(fdC 'f1 'x (fdC 'f2 'x (plusC (idC 'x) (idC 'x))))

(funV 'f1 'x (fdC 'f2 'x (plusC (idC 'x) (idC 'x))))

(appC <nested-fdC> (numC 4))

(funV 'f2 'x (plusC (idC 'x) (idC 'x)))

(appC (fdC 'f1 'x (fdC 'f2 'y (plusC (idC 'x) (idC 'y)))) (numC 4))

(funV 'f2 'y (plusC (idC 'x) (idC 'y)))

What’s interesting?

(appC (appC (fdC 'f1 'x (fdC 'f2 'y (plusC (idC 'x) (idC 'y)))) (numC 4)) (numC 5))

((define (f1 x) ((define (f2 y) (+ x y)) 4)) 5)

((define (f2 y) (+ 5 y)) 4)

In other words, we’re again failing to faithfully capture what substitution would have done.On the other hand, observe that with substitution, as we’ve defined it, we would be replacing x with (numV 4), resulting in a function body of (plusC (numV 5) (idC ’y)), which does not type. That is, substitution is predicated on the assumption that the type of answers is a form of syntax. It is actually possible to carry through a study of even very advanced programming constructs under this assumption, but we won’t take that path here. A function value needs to remember the substitutions that have already been applied to it. Because we’re representing substitutions using an environment, a function value therefore needs to be bundled with an environment. This resulting data structure is called a closure.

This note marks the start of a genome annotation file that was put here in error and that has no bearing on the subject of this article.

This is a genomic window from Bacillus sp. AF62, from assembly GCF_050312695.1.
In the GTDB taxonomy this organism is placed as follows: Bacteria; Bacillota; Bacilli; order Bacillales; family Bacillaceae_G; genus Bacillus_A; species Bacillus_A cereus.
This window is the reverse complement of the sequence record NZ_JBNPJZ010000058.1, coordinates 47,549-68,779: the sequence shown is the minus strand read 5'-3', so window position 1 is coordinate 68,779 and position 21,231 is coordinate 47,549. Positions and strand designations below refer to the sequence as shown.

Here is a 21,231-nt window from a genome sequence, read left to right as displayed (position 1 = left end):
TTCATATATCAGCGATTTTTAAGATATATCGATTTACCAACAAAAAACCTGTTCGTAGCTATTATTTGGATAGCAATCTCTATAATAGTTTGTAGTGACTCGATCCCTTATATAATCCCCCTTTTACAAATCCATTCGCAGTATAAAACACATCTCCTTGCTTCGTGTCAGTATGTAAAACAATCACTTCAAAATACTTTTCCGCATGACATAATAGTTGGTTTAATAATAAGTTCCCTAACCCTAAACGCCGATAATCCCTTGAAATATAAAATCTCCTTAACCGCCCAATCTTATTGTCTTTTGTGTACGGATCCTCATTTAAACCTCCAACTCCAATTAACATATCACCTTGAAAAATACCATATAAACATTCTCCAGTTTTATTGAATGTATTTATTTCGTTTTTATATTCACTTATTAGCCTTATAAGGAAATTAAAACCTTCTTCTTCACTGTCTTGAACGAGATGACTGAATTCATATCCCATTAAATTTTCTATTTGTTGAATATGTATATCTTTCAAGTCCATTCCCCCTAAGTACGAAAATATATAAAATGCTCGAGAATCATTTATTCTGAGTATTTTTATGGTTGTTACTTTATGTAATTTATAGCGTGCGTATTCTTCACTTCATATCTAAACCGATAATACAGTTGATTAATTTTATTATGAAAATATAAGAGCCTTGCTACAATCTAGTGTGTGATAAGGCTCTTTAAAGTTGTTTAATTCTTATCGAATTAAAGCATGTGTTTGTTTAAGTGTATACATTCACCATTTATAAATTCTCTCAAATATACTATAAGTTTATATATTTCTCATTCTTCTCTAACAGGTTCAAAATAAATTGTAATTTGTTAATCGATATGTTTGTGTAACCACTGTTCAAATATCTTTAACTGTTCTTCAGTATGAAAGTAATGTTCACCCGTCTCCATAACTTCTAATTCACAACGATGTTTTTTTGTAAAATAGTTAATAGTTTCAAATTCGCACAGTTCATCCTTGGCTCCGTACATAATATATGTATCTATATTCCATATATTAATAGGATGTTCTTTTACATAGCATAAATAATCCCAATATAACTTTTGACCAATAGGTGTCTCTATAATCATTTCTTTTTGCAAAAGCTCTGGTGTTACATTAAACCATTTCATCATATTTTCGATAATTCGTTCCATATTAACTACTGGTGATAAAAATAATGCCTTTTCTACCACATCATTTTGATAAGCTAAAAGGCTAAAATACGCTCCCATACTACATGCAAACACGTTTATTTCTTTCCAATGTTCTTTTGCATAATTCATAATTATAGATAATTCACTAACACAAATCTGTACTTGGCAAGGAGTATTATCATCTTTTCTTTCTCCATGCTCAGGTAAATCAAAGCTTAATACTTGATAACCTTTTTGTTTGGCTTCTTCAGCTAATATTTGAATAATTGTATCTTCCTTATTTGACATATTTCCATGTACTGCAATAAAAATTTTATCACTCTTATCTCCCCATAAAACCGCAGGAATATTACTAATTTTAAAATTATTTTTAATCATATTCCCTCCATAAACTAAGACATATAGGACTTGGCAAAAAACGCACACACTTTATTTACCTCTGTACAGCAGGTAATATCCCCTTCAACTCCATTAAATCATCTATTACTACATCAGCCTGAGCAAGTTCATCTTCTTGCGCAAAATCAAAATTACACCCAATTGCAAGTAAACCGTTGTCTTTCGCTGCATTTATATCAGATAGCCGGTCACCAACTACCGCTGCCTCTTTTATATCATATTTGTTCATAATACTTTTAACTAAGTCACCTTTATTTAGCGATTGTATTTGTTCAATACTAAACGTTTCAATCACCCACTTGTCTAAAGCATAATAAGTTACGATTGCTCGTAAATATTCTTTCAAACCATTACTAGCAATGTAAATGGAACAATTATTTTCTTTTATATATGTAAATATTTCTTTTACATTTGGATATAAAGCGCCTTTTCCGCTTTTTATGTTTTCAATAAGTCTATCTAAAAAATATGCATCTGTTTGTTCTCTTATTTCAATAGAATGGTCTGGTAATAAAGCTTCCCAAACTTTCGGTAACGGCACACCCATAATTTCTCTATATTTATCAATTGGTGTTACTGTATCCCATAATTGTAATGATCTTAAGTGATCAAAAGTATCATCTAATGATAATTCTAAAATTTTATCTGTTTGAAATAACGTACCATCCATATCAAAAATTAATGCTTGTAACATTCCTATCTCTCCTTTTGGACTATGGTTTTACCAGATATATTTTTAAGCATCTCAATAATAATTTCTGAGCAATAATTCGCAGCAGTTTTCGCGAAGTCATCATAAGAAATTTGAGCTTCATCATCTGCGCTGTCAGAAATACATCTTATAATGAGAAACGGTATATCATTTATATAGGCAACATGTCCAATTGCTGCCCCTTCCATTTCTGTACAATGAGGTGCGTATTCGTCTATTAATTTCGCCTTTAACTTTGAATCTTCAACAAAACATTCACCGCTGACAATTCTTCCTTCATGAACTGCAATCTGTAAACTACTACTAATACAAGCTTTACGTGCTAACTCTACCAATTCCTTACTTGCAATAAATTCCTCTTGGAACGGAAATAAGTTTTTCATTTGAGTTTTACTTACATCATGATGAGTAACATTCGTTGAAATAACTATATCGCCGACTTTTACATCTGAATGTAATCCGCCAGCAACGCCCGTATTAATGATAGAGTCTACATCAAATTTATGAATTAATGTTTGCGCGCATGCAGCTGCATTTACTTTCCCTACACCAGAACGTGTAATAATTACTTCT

While we’re at it, observe that the appC case above uses funV-arg and funV-body, but not funV-name. Come to think of it, why did a function need a name? so that we could find it. But if we’re using the interpreter to find the function for us, then there’s nothing to find and fetch. Thus the name is merely descriptive, and might as well be a comment. In other words, a function no more needs a name than any other immediate constant: we don’t name every use of 3, for instance, so why should we name every use of a function? A function is inherently anonymous, and we should separate its definition from its naming.

(But, you might say, this argument only makes sense if functions are always written in-place. What if we want to put them somewhere else? Won’t they need names then? They will, and we’ll return to this (Sugaring Over Anonymity).)

#### 7.3` `Implementing Closures

We need to change our representation of values to record closures rather than raw function text:

(define-type Value [numV (n : number)] [closV (arg : symbol) (body : ExprC) (env : Env)])

While we’re at it, we might as well alter our syntax for defining functions to drop the useless name. This construct is historically called a lambda:

[lamC (arg : symbol) (body : ExprC)]

When encountering a function definition, the interpreter must now
remember to save the substitutions that have been applied so